Hajj violators to be tried on the spot

About 2 million pilgrims are expected for this year's hajj, which is scheduled to start on Oct. 2. The first group of pilgrims will arrive here from South Africa on Aug. 25.

About 2 million pilgrims are expected for this year’s hajj, which is scheduled to start on Oct. 2. The first group of pilgrims will arrive here from South Africa on Aug. 25.

Security and monitoring bodies have finished their preparations for the hajj season by manning entrances to Makkah with the necessary employees and equipment.

These entrances will be electronically linked to facilitate the flow of information regarding hajj violators and allow for those who break pilgrimage rules to be instantly questioned and tried.

Sources told Al-Watan daily that all entrances to Makkah have witnessed large improvements and the instant trials will be handled by specialized administrative committees set up for this purpose.

Al-Baheetah Center along Taif Expressway, which is the largest entrance point to Makkah, has been witnessing continued improvements since its inauguration three years ago, the sources said.

They added that this center would be an electronic entrance to Makkah and have an office for the National Information Center to allow for the speedy transfer of information.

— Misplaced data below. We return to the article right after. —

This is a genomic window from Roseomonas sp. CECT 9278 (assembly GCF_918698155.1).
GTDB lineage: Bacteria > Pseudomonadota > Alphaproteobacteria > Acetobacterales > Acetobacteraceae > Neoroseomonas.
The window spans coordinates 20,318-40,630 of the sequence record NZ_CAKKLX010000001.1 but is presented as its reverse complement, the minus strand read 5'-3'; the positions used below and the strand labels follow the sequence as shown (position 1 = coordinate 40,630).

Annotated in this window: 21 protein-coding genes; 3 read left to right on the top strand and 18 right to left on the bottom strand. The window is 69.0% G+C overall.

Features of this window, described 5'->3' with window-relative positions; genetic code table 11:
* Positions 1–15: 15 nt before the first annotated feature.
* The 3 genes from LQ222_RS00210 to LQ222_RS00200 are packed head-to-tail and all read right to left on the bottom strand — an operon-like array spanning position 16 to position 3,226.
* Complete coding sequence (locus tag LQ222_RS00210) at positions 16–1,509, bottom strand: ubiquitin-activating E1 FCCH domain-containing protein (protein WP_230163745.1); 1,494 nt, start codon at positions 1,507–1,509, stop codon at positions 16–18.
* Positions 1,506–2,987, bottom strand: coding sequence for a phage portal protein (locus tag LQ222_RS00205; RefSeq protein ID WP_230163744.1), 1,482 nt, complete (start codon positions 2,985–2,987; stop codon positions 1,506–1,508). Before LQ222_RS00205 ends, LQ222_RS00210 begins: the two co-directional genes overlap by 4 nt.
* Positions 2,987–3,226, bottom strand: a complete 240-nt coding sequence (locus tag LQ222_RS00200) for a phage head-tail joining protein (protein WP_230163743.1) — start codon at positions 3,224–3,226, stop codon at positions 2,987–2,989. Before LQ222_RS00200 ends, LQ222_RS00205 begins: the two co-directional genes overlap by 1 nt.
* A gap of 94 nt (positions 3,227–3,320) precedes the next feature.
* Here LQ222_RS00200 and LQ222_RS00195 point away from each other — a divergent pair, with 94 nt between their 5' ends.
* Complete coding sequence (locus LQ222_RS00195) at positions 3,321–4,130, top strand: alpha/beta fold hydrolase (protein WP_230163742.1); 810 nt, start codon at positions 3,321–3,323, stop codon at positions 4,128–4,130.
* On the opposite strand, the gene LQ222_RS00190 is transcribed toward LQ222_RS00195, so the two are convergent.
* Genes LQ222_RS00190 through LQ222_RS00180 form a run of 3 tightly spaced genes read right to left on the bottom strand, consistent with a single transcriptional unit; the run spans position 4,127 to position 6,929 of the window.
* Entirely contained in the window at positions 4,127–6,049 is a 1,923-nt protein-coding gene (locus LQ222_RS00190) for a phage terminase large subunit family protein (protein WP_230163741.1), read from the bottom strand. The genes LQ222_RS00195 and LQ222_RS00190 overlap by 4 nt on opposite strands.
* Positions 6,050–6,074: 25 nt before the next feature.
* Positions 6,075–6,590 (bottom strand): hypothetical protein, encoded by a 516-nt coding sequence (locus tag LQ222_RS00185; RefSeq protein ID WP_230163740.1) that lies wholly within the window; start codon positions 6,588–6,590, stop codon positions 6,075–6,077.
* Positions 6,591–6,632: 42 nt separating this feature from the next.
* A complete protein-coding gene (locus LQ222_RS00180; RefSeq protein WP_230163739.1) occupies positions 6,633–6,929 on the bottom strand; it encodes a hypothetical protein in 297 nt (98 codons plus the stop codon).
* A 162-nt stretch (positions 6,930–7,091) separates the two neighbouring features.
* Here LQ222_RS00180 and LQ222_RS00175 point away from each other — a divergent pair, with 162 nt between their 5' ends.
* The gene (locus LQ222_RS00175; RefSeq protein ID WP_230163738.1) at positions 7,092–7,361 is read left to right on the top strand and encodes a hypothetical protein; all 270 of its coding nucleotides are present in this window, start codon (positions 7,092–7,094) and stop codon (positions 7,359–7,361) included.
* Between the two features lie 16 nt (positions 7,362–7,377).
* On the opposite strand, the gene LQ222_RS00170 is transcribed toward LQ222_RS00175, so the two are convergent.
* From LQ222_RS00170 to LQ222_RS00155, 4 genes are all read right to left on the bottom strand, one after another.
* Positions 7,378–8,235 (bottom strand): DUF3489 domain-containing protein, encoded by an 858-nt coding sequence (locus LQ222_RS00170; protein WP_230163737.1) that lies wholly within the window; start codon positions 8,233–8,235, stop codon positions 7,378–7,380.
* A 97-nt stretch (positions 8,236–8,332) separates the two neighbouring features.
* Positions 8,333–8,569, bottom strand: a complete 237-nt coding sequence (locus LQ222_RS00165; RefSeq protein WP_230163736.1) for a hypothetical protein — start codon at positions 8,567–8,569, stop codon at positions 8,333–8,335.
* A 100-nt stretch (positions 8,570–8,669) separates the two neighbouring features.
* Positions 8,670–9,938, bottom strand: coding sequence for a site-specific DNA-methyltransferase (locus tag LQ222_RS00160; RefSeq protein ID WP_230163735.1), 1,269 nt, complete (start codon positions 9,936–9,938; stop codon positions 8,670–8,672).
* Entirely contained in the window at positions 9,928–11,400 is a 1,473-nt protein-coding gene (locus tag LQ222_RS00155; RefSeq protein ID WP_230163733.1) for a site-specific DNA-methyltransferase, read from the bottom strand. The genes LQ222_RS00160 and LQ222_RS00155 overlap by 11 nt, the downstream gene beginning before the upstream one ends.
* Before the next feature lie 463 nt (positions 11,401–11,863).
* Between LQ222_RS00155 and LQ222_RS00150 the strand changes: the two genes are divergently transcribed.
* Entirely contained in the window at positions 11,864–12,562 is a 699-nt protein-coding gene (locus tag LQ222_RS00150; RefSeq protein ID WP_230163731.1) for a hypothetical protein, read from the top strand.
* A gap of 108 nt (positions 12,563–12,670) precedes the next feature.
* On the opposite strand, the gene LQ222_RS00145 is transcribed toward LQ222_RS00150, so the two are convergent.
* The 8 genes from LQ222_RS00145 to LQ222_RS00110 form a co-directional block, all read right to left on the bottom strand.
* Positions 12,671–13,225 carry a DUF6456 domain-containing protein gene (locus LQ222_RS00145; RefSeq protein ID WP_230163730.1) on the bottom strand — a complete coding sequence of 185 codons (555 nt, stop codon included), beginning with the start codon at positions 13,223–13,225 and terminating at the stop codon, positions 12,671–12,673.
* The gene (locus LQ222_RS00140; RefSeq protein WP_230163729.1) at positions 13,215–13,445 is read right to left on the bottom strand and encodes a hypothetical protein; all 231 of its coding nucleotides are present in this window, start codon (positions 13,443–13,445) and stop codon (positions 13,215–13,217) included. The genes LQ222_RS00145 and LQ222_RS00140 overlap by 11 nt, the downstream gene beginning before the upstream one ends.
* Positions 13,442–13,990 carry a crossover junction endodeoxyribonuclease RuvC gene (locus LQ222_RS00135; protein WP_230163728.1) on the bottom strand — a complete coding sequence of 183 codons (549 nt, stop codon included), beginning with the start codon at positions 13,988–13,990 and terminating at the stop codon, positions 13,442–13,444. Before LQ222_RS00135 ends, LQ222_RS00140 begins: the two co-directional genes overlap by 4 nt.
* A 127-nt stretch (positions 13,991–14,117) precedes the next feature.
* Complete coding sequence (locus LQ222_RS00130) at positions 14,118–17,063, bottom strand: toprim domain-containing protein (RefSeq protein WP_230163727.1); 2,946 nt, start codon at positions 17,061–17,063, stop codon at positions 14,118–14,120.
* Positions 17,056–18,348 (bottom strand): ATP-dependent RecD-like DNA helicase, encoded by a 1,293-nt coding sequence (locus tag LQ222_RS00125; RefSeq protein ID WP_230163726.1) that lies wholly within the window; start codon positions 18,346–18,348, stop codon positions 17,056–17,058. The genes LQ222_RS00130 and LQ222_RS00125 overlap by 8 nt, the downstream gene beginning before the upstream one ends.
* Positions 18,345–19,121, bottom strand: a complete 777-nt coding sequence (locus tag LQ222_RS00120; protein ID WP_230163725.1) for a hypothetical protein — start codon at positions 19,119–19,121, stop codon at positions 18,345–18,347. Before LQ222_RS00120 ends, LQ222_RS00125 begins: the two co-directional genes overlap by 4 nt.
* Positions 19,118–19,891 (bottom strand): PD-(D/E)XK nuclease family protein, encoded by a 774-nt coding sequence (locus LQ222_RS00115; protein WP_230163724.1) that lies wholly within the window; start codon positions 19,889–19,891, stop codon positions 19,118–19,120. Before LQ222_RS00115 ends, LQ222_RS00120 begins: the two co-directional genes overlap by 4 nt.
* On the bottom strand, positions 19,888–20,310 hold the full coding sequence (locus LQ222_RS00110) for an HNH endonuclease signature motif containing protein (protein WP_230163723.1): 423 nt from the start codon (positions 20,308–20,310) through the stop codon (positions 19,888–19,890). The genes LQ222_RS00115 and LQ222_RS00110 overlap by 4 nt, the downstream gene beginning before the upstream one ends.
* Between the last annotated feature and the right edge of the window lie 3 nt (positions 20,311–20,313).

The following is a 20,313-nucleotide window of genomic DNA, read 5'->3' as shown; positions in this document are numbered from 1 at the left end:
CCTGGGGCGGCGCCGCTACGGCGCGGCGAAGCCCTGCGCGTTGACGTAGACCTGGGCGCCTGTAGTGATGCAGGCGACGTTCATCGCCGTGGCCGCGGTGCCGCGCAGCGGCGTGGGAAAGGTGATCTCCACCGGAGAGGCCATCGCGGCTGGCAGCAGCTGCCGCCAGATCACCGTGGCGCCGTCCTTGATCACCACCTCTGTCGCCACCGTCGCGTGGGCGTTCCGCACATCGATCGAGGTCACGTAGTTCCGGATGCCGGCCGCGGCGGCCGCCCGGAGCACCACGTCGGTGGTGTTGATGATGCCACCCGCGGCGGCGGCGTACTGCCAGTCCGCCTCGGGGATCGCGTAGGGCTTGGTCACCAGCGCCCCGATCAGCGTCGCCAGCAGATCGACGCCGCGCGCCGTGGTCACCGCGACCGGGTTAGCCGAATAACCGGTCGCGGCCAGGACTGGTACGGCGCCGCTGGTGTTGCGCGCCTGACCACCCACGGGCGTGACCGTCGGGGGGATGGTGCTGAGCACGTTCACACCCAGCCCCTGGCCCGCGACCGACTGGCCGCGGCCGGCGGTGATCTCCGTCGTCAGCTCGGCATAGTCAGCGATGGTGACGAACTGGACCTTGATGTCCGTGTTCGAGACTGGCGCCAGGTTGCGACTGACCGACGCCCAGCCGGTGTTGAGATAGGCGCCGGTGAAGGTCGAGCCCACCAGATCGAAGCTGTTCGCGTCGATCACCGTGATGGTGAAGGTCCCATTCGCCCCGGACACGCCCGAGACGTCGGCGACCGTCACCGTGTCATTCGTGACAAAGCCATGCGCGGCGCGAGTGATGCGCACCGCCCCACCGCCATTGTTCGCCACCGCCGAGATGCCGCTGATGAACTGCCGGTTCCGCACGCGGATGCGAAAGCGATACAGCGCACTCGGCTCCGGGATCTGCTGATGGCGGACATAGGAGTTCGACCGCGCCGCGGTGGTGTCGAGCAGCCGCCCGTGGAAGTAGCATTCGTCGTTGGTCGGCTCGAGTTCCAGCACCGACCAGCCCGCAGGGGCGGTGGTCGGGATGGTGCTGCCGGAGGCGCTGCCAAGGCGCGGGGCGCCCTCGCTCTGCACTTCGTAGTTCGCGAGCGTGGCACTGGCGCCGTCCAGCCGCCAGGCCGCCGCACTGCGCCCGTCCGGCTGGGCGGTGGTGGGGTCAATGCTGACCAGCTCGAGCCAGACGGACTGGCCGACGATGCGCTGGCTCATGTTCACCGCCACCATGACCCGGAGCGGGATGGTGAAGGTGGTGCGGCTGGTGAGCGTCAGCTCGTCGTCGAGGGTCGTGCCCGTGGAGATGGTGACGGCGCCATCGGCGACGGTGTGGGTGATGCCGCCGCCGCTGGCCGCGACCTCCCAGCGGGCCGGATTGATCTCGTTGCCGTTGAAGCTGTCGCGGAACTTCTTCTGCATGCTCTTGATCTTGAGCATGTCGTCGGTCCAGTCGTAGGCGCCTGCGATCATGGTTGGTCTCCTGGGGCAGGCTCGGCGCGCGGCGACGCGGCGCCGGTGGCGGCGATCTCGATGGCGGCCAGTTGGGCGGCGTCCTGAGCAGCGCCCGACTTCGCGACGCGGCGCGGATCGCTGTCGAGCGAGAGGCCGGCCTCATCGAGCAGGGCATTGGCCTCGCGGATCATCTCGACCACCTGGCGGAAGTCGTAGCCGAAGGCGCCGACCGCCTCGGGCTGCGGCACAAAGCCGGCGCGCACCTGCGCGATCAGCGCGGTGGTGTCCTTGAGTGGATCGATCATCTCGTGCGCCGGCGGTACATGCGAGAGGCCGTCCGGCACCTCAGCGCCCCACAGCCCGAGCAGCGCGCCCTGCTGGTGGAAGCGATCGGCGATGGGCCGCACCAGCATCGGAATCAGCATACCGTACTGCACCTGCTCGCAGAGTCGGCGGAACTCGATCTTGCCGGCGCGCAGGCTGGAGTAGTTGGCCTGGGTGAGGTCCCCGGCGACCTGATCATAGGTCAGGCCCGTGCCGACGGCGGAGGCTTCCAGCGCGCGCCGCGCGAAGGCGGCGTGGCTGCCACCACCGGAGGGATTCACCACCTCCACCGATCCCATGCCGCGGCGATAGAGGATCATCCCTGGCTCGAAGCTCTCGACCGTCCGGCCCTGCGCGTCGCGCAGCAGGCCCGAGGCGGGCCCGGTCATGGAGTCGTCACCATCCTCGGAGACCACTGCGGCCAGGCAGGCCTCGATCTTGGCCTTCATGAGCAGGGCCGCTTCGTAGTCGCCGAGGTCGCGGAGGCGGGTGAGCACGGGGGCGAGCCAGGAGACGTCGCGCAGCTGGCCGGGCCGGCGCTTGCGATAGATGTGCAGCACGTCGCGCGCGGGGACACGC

Monitoring violators on the expressways will be the responsibility of special forces on the roads, while police and security patrols will monitor other entrances, sources said.

About 2 million pilgrims are expected for this year’s hajj, which is scheduled to start on Oct. 2. The first group of pilgrims will arrive here from South Africa on Aug. 25.

Hajj Minister Bandar Hajjar has been inspecting the readiness of Tawafa establishments, which are responsible for guiding pilgrims during their stay in the holy cities, over the past few days.

He urged all hajj-related departments and agencies to take effective measures to expedite arrival and departure procedures of pilgrims to avoid delays at Jeddah and Madinah airports.

“We have to apply modern technology to improve services to the guests of God,” the minister said while speaking to officials of the United Agents, responsible for receiving pilgrims on their arrival in the Kingdom and guide them to their accommodations.

The officials briefed Hajjar on their efforts to reduce the time of stay for pilgrims at airports and other entry points and their deployment of highly qualified employees to extend better services.

 
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